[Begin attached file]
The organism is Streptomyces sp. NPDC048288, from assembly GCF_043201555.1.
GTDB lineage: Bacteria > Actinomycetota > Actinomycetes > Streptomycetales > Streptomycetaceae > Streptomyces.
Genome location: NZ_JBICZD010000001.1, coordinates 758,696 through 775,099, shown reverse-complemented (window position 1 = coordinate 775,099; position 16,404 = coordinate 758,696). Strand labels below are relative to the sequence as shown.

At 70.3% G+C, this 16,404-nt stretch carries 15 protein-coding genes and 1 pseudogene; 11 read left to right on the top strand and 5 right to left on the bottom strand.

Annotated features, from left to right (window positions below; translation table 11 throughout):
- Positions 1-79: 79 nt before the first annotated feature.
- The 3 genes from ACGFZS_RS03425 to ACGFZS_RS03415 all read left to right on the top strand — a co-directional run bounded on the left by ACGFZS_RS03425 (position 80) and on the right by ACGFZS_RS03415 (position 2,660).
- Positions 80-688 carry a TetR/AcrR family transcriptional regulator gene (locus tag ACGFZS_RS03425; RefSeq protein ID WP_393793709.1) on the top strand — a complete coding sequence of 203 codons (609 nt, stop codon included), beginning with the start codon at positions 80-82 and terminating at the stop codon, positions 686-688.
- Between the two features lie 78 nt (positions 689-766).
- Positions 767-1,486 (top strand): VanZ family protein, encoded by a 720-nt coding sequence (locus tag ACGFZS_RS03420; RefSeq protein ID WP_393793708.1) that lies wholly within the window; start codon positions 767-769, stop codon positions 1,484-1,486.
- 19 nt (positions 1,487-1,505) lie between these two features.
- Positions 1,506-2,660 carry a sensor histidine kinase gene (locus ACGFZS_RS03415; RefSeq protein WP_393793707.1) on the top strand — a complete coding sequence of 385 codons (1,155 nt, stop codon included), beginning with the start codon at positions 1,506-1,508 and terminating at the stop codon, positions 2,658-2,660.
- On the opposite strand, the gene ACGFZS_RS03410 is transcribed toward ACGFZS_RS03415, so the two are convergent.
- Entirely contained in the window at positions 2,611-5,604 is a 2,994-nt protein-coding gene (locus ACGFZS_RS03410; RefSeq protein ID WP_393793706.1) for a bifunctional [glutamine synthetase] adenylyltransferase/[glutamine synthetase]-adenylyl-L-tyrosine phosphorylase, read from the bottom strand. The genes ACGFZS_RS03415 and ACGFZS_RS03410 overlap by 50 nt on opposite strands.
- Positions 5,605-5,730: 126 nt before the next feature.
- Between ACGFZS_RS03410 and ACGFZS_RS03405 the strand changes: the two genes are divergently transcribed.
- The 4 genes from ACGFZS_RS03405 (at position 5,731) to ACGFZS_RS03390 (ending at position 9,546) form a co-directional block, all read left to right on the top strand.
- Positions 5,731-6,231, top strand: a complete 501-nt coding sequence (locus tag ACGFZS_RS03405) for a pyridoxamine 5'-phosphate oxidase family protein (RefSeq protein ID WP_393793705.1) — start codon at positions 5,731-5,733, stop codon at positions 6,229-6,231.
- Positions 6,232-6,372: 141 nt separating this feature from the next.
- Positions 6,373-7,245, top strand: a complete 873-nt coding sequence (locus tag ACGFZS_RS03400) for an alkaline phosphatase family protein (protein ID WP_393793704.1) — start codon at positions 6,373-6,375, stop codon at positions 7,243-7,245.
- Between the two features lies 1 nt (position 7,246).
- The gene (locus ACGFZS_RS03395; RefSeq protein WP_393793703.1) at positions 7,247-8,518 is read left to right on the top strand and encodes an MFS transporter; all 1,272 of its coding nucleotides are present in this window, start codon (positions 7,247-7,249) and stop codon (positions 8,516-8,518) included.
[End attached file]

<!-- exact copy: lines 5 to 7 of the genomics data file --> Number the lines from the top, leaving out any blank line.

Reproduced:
Annotated features, from left to right (window positions below; translation table 11 throughout):
- Positions 1-79: 79 nt before the first annotated feature.
- The 3 genes from ACGFZS_RS03425 to ACGFZS_RS03415 all read left to right on the top strand — a co-directional run bounded on the left by ACGFZS_RS03425 (position 80) and on the right by ACGFZS_RS03415 (position 2,660).